Quote of the Week – Central Banks
Topically after, surprise surprise, the US Fed minutes early this morning reiterated their “patience” message re raising their interest rates, this quote from credit bubble specialist Doug Noland puts in nicely into context:
“For almost six years now, I have argued that the key issue is policy-induced market distortions and attendant financial Bubbles (as opposed to consumer price inflation). The history of monetary inflations is that once commenced they become almost impossible to end. This era’s policy experiment with manipulating securities market inflation makes certain that policy exits will be even more unbearable. Most regrettably, it’s reached a point where a global securities bear market will have devastating consequences – on markets, on economies and geopolitics. So central banks keep pumping and distorting markets – and market operators continue playing the game.
I believe we’ve now reached a precarious phase of instability where confidence in this global monetary experiment is waning. After all, there are years of experience to examine, along with rather conspicuous global financial and economic fragilities. Few have faith that “money” printing will rectify Europe’s - or the world’s - deep structural maladjustments. At the same time, there remains overwhelming confidence that acute fragilities ensure desperate policymakers continue to backstop the markets with liquidity abundance. Things do get crazy at the end of cycles – with lots of “money” slushing around to entice a wildly speculative marketplace. Increasingly, however, it is apparent that central banks have lost control of the massive pool of global speculative finance that they spawned and nurtured.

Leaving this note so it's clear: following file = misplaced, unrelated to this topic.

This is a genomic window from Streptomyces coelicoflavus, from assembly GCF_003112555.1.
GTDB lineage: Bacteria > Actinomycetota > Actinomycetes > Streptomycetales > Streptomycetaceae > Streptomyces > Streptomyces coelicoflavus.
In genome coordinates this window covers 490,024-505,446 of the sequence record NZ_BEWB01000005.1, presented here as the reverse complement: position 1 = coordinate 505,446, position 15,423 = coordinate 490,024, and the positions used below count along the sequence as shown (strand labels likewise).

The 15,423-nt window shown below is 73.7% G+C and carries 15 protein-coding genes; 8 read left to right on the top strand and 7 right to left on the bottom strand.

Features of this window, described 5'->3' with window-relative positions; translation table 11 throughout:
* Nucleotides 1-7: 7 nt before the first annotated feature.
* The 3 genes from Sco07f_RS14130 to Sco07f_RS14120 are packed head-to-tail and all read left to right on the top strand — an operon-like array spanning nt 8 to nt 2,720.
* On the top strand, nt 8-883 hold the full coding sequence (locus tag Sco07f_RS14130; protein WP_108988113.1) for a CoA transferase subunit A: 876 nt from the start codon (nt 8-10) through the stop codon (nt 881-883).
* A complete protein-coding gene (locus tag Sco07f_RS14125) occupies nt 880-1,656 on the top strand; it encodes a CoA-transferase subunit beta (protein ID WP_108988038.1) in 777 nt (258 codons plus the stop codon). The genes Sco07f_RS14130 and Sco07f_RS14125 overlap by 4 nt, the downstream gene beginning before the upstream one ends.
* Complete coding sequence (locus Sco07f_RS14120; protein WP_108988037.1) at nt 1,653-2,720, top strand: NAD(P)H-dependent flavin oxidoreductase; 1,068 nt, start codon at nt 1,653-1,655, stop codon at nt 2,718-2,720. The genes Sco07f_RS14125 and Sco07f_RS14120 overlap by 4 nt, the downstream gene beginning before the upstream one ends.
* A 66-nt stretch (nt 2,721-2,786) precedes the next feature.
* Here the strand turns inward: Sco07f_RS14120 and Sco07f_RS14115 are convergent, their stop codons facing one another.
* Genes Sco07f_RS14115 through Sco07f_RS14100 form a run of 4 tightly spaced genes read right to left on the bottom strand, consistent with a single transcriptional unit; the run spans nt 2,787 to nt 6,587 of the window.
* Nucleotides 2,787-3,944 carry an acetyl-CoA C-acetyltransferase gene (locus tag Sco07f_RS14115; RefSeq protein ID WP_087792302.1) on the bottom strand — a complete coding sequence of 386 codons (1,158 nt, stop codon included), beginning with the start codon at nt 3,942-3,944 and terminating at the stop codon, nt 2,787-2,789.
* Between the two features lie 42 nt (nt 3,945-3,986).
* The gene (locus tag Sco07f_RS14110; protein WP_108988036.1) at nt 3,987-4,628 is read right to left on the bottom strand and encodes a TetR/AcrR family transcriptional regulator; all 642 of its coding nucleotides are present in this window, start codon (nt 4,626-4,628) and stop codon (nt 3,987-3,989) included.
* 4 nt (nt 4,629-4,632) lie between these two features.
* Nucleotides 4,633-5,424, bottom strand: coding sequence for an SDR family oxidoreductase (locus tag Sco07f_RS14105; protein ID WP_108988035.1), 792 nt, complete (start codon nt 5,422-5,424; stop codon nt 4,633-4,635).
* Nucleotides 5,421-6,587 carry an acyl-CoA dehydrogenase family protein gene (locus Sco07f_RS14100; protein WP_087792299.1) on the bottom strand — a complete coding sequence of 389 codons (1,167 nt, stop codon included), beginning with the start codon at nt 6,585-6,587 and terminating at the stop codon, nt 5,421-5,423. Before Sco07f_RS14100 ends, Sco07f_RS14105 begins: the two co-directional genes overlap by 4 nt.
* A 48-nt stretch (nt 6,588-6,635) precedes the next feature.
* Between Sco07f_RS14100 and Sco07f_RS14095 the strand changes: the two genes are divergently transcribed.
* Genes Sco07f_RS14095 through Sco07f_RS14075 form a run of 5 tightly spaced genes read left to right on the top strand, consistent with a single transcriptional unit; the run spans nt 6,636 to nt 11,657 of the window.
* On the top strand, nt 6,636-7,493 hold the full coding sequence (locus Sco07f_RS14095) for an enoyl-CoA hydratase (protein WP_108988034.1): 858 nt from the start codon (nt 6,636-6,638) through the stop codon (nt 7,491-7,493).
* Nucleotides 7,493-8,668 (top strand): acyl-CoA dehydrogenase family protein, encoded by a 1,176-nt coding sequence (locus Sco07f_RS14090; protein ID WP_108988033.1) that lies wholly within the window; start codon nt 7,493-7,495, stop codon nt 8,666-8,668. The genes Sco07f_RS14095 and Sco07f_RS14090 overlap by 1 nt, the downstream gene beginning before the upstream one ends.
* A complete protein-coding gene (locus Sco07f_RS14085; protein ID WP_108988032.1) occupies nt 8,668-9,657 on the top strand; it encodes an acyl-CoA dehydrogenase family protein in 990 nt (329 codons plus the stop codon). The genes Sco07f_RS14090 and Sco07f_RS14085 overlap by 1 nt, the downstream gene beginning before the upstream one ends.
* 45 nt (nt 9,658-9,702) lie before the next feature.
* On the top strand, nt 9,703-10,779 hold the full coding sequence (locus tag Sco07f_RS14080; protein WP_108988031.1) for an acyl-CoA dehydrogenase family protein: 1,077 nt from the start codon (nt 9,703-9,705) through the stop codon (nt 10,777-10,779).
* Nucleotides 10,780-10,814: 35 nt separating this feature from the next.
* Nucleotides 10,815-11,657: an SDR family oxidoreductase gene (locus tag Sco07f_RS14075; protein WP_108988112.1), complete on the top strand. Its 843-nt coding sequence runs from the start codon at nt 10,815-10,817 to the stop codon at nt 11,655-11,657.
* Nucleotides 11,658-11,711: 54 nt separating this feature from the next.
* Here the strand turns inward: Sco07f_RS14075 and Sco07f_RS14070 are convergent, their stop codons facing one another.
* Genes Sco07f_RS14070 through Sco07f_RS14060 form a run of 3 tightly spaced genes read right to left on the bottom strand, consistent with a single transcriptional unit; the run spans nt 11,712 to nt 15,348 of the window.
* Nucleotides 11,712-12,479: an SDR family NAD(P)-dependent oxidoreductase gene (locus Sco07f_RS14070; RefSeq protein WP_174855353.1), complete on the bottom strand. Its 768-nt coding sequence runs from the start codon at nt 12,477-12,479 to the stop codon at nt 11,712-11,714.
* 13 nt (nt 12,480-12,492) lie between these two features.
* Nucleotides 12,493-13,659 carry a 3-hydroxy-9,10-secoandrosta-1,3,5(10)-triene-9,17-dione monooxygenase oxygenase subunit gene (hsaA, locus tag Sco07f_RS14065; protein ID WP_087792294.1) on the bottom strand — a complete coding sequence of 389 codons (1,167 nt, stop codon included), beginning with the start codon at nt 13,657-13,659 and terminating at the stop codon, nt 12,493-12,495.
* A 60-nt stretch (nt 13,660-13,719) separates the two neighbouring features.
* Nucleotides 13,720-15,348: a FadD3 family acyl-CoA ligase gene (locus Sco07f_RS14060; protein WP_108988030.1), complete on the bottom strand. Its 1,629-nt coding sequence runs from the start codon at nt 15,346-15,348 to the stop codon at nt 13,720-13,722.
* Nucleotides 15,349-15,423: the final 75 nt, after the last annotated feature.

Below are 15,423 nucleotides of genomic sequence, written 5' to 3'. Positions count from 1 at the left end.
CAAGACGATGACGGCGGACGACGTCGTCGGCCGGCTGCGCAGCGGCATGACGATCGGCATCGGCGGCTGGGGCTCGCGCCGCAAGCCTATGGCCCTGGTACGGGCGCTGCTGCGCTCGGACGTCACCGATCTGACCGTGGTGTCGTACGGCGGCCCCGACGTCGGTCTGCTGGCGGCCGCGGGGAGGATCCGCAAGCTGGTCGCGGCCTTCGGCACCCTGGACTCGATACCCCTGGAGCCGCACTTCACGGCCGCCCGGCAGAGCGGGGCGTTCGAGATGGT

I believe history will look back to last October’s global, multi-asset class “flash crash” as a warning gone unheeded. Similarly, last week’s shock by the Swiss National Bank’s (SNB) to break the franc’s peg to the euro will also be seen as a harbinger of global market turmoil.”